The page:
If I remember correctly it was sometime in the fall of 1972. I had called on your dad while you had that farm out there in the middle of nowhere. For one coming from New York it was dusty and too backward. You had disappeared with your book and you came home by noon to see the stranger in fancy suit as you said looking at me with some curiosity and disapproval. Only after your dad explained at length you showed some interest to join in the conversation.
Remember the parlor with the octagonal table which served as the center piece. I noticed how you dipped into the book that you had in your hand as if we were a distraction to you. Only after I asked of what you were reading you took me seriously. Aesop fables with some woodcuts. It was dog-eared and I could from one glance know it was in the family for some generations. I asked you which story you liked best and your reply," the next story!" had us all in stitches. Your mom, I could see, while collecting the coffee cups smile with some satisfaction. Of course you tossed your ponytails as though you knew you were being cute. Then you asked 'what do you think shall fall first on our porch? The red and gold leaf of the maple or the Christmas catalog? You didn't like it one bit when your dad said, "enough!"
Of course I remember my friendship with your father especially and the chance visit to give a surprise to my old 'comrade'. Time was when we thought we would set the world on fire and it so happened he became a dirt farmer and I one in grey flannel suit and a ten percenter out in the city.
As if I would expiate for the direction missed I have been lately thinking more on the stories I had written and stashed away for later use. In token of your interest in anything of Aesop here is one you might enjoy.
1. AESOP IN THRACE
Aesop the famous story-teller, in his early years, worked as a common slave to a Thracian by name Domus. He was a man of short temper.
One evening the master lost heavily at the gaming table and came home in a wild temper.
Seeing Wolfie his dog coming to greet him, wagging its tail, he exploded. "Stand back, you cur!”
This was followed with a mighty kick. The dog merely moved aside, still wagging its tail.
"Why didn't you sink your teeth into his calf?" asked Catharsis the mouser, whose blood was up at the injustice done to its companion.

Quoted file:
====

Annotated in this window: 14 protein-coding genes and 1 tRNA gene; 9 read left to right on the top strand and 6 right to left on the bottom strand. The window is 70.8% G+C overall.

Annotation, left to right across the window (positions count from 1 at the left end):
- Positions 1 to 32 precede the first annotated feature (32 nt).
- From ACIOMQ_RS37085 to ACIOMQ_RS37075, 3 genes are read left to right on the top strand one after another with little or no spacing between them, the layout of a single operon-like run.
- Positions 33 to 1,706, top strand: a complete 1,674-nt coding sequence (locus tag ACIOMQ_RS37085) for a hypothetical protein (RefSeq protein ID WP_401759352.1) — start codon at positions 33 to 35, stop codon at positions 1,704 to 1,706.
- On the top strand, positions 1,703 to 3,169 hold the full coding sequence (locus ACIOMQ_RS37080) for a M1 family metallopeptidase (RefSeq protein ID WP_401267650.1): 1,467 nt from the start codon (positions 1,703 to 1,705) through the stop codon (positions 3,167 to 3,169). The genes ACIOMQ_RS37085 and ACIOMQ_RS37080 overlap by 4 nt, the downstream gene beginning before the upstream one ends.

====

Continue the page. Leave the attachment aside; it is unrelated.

"When fools lose temper the wise do not lose theirs". Hardly had it declared these words, a cry went up from the master. For he had stubbed his toe against a loose tile on the walk-way.
"Only a clay headed fool would think of revenge", added the house-dog philosophically.
(Written by Benny Thomas)
Friday, September 22, 2006
Okay, I guess seeing as how I’m about to be a college student, I should probably stop with the whole “Dear Diary” thing. Guess it’s a little juvenile, but I’m not really ready to let it go just yet.
It’s been almost two months since I graduated from high school and I’m not saying I miss it or anything. Who in their right mind would actually miss my blowhard chem teacher? Thank God I don’t have to spend another day in his stupid classroom listening to that stupid braying chuckle. Seriously, I think something’s not right with that man. So no, I definitely don’t miss school. I’m not sure why I’m feeling so weird right now.
Oh, hang on-Will’s going on about something in the kitchen. Does he have any idea how loud he is sometimes? ‘Scuse me while I go discipline my baby brother.
Okay, I’m back. I absolutely can not believe I’m admitting this, but I’m totally going to miss Will. What will he do without me? I’m not being facetious either. I like that word-facetious. It sounds way better than smart-ass. He and Karen and LeeAnn are planning a surprise party for me before I leave and he thinks I don’t know anything about it. It’s sort of adorable, actually. It’s so funny watching him try not to slip-up in casual conversation. He’s really smart, but you know, he’s kind of an easy mark.
I’m supposed to go out tonight with Christopher, but I sort of don’t want to. He’s really sweet and all and I feel like such a jerk for even thinking this, but I don’t think we’re meant to be one of those high school love stories, where Jonny Prom and Susie Cheerleader get married right out of high school and live happily ever after. Huh. I’m so not a Susie Cheerleader. I can’t believe I just wrote that. But that’s what I’m trying to say. I think maybe we’re both meant for other things. LeeAnn thinks I should stay with him at least till school starts, but maybe it would be better if I ended things now. He’s got that look in his eye, you know? Besides, if it really is true love and all that, then things will work out right in the end no matter what, right?
I want to do so much! All love to Dubuque, but I want to see what else is out there. I feel like I’m sitting on a precipice, but I’m not scared at all because I know that any minute now some cool mountain climber guy is going to show up and teach me how navigate it all. I’m really not scared. I’m nervous, but that is not the same thing as scared. At all.